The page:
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Records from the 13th century show that when the Rromani people first arrived in European countries, they were generally very well received. Because of the horses and the dogs they brought with them, and because of the clothes they wore, they were often seen as nobles. In a conversation with a collaborator of the Musée de l'Homme who is preparing an exhibition on the history of racist prejudices, Marcel Courthiade relates the European history of the Rromani people from its very beginning, detailing when, where and why discrimination and the stereotypes of the nomadic gypsies appeared. Contrary to the history of the Jewish people, there was no clear religious argument: Rromani people displayed a remarkably high capacity to adapt to very different cultural and religious surroundings, as Courthiade shows: they celebrated religious festivities and rituals with Christians, Jews, and Muslims without distinction. But that didn't prevent them from being labelled until today as the people that are different and unable to adapt.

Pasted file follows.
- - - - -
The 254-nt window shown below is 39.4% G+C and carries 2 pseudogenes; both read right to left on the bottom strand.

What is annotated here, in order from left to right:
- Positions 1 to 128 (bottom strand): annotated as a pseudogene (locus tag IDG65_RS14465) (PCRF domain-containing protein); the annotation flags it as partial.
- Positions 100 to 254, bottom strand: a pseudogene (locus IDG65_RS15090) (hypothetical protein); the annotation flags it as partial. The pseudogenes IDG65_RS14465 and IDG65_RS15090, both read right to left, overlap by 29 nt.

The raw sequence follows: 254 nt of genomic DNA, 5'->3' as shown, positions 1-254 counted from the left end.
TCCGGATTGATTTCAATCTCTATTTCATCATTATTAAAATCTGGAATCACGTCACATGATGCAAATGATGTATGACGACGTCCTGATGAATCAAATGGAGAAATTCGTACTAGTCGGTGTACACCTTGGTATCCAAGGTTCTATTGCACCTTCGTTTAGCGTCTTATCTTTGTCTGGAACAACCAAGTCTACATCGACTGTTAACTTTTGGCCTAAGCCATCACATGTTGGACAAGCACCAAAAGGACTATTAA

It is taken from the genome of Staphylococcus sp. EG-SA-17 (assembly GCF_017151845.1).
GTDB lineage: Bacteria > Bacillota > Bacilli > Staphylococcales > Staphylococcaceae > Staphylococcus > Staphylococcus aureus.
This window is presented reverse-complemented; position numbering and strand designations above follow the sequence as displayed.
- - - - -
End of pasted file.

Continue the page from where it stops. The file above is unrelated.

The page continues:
expert

  • Marcel Courthiade

date

21/11/2015

lieu

Musée de l’Homme, Paris

est responsable de la section de langue et civilisation rromani à Institut national des langues et civilisations orientales (l’inalco). Il travaille à restaurer la dimension européenne de la langue et de la culture rromani.

— ENQUÊTE : Devenir terriens
— PRODUCTION : Blackmarket for Useful Knowledge and Non-Knowledge No. 18
— ÉVÉNEMENT : Devenir terriens : dialogues et exercices pour rétrécir et étendre l’humain

est responsable de la section de langue et civilisation rromani à Institut national des langues et civilisations orientales (l’inalco). Il travaille à restaurer la dimension européenne de la langue et de la culture rromani.

— ENQUÊTE : Devenir terriens
— PRODUCTION : Blackmarket for Useful Knowledge and Non-Knowledge No. 18
— ÉVÉNEMENT : Devenir terriens : dialogues et exercices pour rétrécir et étendre l’humain

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